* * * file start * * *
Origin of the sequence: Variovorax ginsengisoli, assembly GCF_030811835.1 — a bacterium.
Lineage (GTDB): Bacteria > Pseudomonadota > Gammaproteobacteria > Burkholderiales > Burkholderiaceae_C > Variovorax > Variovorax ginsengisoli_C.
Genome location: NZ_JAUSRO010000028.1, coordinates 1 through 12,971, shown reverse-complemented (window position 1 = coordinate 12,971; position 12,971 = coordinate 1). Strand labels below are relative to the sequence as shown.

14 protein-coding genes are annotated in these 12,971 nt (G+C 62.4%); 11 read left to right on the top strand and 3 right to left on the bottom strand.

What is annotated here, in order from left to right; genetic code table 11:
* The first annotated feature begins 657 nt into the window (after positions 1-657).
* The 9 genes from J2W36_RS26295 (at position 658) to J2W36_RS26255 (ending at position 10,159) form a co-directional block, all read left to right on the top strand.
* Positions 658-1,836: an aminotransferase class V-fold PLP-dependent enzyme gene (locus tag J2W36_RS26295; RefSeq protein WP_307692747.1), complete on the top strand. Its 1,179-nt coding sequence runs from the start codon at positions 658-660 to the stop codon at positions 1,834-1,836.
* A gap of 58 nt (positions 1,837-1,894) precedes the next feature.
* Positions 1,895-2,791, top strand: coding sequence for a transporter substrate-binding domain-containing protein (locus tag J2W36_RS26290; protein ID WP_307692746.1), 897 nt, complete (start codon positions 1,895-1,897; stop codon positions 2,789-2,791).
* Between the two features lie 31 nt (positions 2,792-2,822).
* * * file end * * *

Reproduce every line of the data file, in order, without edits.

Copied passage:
Origin of the sequence: Variovorax ginsengisoli, assembly GCF_030811835.1 — a bacterium.
Lineage (GTDB): Bacteria > Pseudomonadota > Gammaproteobacteria > Burkholderiales > Burkholderiaceae_C > Variovorax > Variovorax ginsengisoli_C.
Genome location: NZ_JAUSRO010000028.1, coordinates 1 through 12,971, shown reverse-complemented (window position 1 = coordinate 12,971; position 12,971 = coordinate 1). Strand labels below are relative to the sequence as shown.

14 protein-coding genes are annotated in these 12,971 nt (G+C 62.4%); 11 read left to right on the top strand and 3 right to left on the bottom strand.

What is annotated here, in order from left to right; genetic code table 11:
* The first annotated feature begins 657 nt into the window (after positions 1-657).
* The 9 genes from J2W36_RS26295 (at position 658) to J2W36_RS26255 (ending at position 10,159) form a co-directional block, all read left to right on the top strand.
* Positions 658-1,836: an aminotransferase class V-fold PLP-dependent enzyme gene (locus tag J2W36_RS26295; RefSeq protein WP_307692747.1), complete on the top strand. Its 1,179-nt coding sequence runs from the start codon at positions 658-660 to the stop codon at positions 1,834-1,836.
* A gap of 58 nt (positions 1,837-1,894) precedes the next feature.
* Positions 1,895-2,791, top strand: coding sequence for a transporter substrate-binding domain-containing protein (locus tag J2W36_RS26290; protein ID WP_307692746.1), 897 nt, complete (start codon positions 1,895-1,897; stop codon positions 2,789-2,791).
* Between the two features lie 31 nt (positions 2,792-2,822).